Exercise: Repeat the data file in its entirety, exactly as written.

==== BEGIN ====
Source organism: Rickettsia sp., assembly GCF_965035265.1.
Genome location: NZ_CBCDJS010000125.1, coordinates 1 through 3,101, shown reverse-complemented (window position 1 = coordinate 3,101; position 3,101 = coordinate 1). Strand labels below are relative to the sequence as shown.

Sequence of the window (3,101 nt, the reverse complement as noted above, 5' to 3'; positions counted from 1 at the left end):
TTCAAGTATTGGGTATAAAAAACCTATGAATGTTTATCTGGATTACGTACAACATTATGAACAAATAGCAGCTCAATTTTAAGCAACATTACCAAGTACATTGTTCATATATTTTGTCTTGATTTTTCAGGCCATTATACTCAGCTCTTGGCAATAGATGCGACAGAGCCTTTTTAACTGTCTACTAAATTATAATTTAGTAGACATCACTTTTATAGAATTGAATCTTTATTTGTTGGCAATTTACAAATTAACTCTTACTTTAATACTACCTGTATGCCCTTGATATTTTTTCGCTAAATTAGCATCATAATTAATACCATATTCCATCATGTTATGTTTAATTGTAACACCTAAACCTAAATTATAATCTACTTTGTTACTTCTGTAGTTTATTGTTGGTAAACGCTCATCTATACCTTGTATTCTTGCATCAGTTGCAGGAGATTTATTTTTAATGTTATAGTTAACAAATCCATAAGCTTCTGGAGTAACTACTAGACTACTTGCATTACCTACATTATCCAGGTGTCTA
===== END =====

Source organism: Rickettsia sp., assembly GCF_965035265.1.
Genome location: NZ_CBCDJS010000125.1, coordinates 1 through 3,101, shown reverse-complemented (window position 1 = coordinate 3,101; position 3,101 = coordinate 1). Strand labels below are relative to the sequence as shown.

Sequence of the window (3,101 nt, the reverse complement as noted above, 5' to 3'; positions counted from 1 at the left end):
TTCAAGTATTGGGTATAAAAAACCTATGAATGTTTATCTGGATTACGTACAACATTATGAACAAATAGCAGCTCAATTTTAAGCAACATTACCAAGTACATTGTTCATATATTTTGTCTTGATTTTTCAGGCCATTATACTCAGCTCTTGGCAATAGATGCGACAGAGCCTTTTTAACTGTCTACTAAATTATAATTTAGTAGACATCACTTTTATAGAATTGAATCTTTATTTGTTGGCAATTTACAAATTAACTCTTACTTTAATACTACCTGTATGCCCTTGATATTTTTTCGCTAAATTAGCATCATAATTAATACCATATTCCATCATGTTATGTTTAATTGTAACACCTAAACCTAAATTATAATCTACTTTGTTACTTCTGTAGTTTATTGTTGGTAAACGCTCATCTATACCTTGTATTCTTGCATCAGTTGCAGGAGATTTATTTTTAATGTTATAGTTAACAAATCCATAAGCTTCTGGAGTAACTACTAGACTACTTGCATTACCTACATTATCCAGGTGTCTA